The images are seared into the minds of millions across the globe. Children, separated from their parents, unsure of when they'll be reunited. The emotional toll is visible, but the cost of this crisis is adding up. Some estimate that the government is spending $1.5 million per day on housing alone.
Democratic Congresswoman Cheri Bustos wrote a letter to Secretaries Alex Azar of Health and Human Services and Kirstjen Nielsen of Homeland Security asking for cost details more than a month ago. The letter was cosigned by 107 of Bustos' Democratic colleagues.
"There seems to be this dead silence even from good Republicans speaking out against the abhorrent behavior against the president," Bustos says.
Her office says it hasn't gotten a response to either the original letter or this marked-up recent one.
"This is a very unconventional way of running things," Bustos says. "They don't feel any obligation to respond to members of Congress. Give us an answer; that's all we're asking. We know what it's costing from a human perspective, from a humanity perspective. But the taxpayer dollars — what's that costing? They couldn't even bother saying, 'We're going to look into this.'"
The letter requested cost analysis for numerous concerns, from average per day bed costs to amount spent to transport separated children; amounts these agencies are paying in rent to the number of staff hours spent on this policy. They also asked for a list of all the contracts handed out as various media outlets have reported tens of million of dollars in deals around the country. Neither department has released official numbers detailing these costs. However, NBC News recently reported the cost of holding these children in temporary tent cities is $775 per person per night, compared with $256 per person per night in permanent HHS facilities or $298 at a facility for families.
Secretary Azar set off a firestorm after speaking about the agency's treatment of children in the 100 shelters across the country.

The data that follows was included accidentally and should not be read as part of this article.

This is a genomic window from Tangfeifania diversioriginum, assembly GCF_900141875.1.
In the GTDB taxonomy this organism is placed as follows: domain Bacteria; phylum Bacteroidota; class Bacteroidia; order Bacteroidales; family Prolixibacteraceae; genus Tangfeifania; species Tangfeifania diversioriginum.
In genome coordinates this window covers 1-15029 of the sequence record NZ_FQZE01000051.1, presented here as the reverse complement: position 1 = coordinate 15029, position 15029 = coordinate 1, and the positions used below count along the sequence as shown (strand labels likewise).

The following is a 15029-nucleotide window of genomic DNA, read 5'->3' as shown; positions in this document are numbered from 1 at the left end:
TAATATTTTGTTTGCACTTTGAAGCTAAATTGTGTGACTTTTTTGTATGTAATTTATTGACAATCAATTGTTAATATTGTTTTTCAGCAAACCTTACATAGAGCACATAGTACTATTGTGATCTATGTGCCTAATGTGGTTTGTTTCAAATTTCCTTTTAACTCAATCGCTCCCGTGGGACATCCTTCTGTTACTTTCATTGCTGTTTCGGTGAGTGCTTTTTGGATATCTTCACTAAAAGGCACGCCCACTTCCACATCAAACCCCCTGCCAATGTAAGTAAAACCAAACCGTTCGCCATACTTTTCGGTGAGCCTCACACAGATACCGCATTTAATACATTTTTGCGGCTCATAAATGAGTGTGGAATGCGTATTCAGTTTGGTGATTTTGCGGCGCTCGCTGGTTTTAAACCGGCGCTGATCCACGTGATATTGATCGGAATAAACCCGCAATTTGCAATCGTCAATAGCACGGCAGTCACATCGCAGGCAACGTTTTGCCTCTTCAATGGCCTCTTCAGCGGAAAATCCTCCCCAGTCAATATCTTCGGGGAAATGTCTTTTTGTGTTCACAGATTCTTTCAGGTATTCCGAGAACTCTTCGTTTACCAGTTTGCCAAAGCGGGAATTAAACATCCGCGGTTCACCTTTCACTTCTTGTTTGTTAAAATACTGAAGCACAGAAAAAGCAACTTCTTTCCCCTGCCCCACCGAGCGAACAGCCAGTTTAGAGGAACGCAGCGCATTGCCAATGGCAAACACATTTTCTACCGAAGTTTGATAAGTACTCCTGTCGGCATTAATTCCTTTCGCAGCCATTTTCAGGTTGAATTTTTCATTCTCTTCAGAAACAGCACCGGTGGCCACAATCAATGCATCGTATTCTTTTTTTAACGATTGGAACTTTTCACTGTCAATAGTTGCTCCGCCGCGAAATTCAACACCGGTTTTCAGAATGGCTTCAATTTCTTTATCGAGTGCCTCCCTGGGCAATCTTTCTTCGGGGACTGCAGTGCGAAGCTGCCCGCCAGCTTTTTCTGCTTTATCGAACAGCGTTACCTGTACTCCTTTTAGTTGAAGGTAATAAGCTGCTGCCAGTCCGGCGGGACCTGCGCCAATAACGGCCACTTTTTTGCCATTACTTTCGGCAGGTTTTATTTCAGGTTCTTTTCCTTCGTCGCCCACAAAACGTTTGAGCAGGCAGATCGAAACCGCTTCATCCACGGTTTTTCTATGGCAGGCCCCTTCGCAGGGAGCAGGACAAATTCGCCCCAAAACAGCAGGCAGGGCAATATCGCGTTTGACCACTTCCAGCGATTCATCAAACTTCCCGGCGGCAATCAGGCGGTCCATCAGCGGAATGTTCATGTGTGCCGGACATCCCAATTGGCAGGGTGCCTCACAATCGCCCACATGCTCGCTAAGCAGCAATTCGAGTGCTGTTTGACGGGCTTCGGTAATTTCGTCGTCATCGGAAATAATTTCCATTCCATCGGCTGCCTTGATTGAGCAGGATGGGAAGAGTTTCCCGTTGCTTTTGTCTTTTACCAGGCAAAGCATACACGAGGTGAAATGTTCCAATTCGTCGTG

"It is one of the great acts of American generosity and charity, what we are doing for these unaccompanied kids," he said.
The Department of Homeland Security says it's reunited all "eligible" families. Still, more than 700 children remain separated after Thursday's deadline mandating reunification for all families. Bustos, who is a widely popular Democrat in a red district, says she's concerned about how this will all be paid for. HHS is said to be diverting more than $200 million from other parts of the department, including the Ryan White HIV/AIDS Program.
"I don't know where he's coming from, but it seems like an alternate universe," Bustos says. "It shouldn't be coming from public health dollars. Were talking about a quarter of a billion dollars spent unnecessarily."
But the reality is this is the situation the administration has chosen, and the dollars need to roll in from somewhere. Democrats and Republicans alike say they'll impose penalties on HHS if it doesn't become more transparent. Bustos says emergency funding is likely the best choice.
Newsy reached out to both departments for a response to the congresswoman's letter and for details on the concerns she raised. A spokesperson for Homeland Security responded saying they don't comment on congressional correspondence.